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Showing posts from December, 2010

two new reviews

Here are two new reviews of Fight for Your Long Day. Both writers have experience teaching college-level classes, but they are about 1000 miles away from each other, three decades apart by age, and have led radically different lives thus far. (For example, one knows tenure whereas the other knows Philadelphia.) Here's a quote I found to be highly relevant:

"Indeed, this middling nature reflects Duffy’s life as a whole. He exists purely in the middle, unable to move upward, terrified of sliding down."

OK. Here: http://freedomfromthings.com/post/2458438021/book-review-fight-for-your-long-day-by-alex-kudera

and the more recent "Steve" review at goodreads: http://www.goodreads.com/book/show/8612461-fight-for-your-long-day

And yes, "Muriel" on goodreads is the author's mother, but please don't hold that against her.

philly bookstores, Christmas 2010

Bauman's Rare Books has left Walnut Street but still operates out of New York City. Larry Robin's has used books and speaking events but no longer carries new titles. Book Trader finally chased Big Jar off of Second Street, and the latter now operates a smaller store at the corner of 4th and Bainbridge. The Liberty Place Borders Express has been closed for months now, and the bookstore in the basement of the Bourse is long gone, closed down before I left Philly if I'm not mistaken. Skip at Giovanni's Room described holiday traffic as "slow," but he's open and would welcome a visit.

On the brighter side, as in, if there are bookstores in Philadelphia, there are likely more readers, jobs, etc., the chains I went into were bustling. Both Barnes and Noble and Borders downtown seemed to be moving plenty of "product," as in books, gift cards, games, etc. Joseph A. Fox on Sansom was quite busy too on the Tuesday afternoon before Christmas. Likewise, th…

European Horizons

Don Riggs's review of Fight for Your Long Day can be read in Romanian and English at our favorite bi- to trilingual literary blogspot (and print journal).

At the end of his journey, perhaps Cyrus Duffleman will rest easy, sigh aloud, but in a pleasant way, acknowledge his great debt to not just Romania but all of Eastern Europe.

Dr. Daniel Daniel, you are floating in a most mysterious way--with the Flying Duffler!

cold kickin' it live with don riggs

I'm headed North on Sunday, home to Philadelphia, and as scheduled, I'll be reading, discussing, and signing Fight for Your Long Day at Larry Robin's Moonstone Arts Center on December 22 at 7 p.m. Discounted books will be available for twelve dollars (cash only). Don Riggs will also be available, introducing the festivities, but I have no information on his price point at present.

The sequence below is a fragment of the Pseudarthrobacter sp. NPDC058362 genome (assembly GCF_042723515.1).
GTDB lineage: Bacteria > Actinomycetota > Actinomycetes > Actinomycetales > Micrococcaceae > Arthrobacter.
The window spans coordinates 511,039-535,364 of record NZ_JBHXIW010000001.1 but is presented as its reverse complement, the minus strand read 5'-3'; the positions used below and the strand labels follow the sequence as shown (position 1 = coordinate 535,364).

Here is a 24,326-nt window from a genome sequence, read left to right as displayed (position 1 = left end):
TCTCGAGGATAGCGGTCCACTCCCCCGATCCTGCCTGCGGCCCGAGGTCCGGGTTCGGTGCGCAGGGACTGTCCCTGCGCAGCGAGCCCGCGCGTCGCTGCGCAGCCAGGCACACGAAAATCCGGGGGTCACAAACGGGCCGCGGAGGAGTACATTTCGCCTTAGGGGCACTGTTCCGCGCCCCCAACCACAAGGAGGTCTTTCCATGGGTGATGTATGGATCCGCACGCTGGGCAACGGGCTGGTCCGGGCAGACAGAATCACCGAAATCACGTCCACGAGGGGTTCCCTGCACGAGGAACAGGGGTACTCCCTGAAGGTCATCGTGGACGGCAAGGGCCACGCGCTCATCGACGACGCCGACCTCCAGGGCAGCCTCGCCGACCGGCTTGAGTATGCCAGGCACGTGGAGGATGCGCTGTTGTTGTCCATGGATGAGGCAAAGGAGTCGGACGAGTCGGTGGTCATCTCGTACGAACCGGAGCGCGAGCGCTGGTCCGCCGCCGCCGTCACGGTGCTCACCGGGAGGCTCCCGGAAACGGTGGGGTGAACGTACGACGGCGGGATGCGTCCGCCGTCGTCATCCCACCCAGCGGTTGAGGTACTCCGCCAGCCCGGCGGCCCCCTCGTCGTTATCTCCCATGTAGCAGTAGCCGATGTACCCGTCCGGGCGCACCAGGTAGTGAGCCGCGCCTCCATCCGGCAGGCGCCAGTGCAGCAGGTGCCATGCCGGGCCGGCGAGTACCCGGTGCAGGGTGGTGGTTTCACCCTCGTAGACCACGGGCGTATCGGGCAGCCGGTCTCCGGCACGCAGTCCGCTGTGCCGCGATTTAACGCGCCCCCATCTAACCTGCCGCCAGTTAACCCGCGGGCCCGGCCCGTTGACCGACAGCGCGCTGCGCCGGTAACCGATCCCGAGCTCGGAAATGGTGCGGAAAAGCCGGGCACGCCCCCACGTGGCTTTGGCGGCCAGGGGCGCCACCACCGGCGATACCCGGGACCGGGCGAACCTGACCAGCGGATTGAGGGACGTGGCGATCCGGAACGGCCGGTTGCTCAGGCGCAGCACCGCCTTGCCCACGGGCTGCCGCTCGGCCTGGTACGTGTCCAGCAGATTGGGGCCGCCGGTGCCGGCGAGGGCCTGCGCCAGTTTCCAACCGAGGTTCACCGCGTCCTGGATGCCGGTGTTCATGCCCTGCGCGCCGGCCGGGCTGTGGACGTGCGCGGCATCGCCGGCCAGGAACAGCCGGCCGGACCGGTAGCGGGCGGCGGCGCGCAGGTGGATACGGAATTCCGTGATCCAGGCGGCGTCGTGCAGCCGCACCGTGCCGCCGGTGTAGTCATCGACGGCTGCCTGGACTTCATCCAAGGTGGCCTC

American unemployment

The New York Times has a somewhat accurate portrayal of the situation in this op-ed.

http://www.nytimes.com/2010/12/14/opinion/14tue1.html?hp

But then again, some of their statistics fail to give us a clear idea of the American economy or the desperation experiencd by millions of American workers. The article tells us that the pay of the median college-educated male is $72,000, but I bet you anything that does not include the millions of college-educated males in America who are no longer counted as working unless they are still counted as unemployed (actively looking for work within the last 6 or 9 months). But discouraged males, willing house husbands, college-educated men who have been "bought" off the rolls with disability, as well as our imprisoned, mentally ill, couched at Mom's, or drunk in older sibling's basement are not counted.

For women, this median is only $52,000, so yes, they most likely experience greater want than men (on average). But again, all th…

the world made straight

i'm reading my first ron rash, the world made straight. so far, i can see he is cursed with being able to make something difficult look easy. maybe polished fiction with great transitions is always like that?

this reminds me of ultimate teams with great throws and spacing on their cuts. all the spectator sees is one perfect 40 yard pass after another, with no sense of the endless practice that led to the live performance.

back to rash, he also knows a whole bunch of words--big ones, small ones, rural ones, etc.--that i've never used in my life. and some i've never seen.

free lunch

In Greenville, South Carolina, we stumbled upon a free lunch at the grand opening of the new Carolina Ale House. There was so much tasty pub food we didn't have to pay for that I left almost certain something bad would happen later in the weekend. I'm not sure of why I believe in such balance, and hey, perhaps the bad thing has already happened?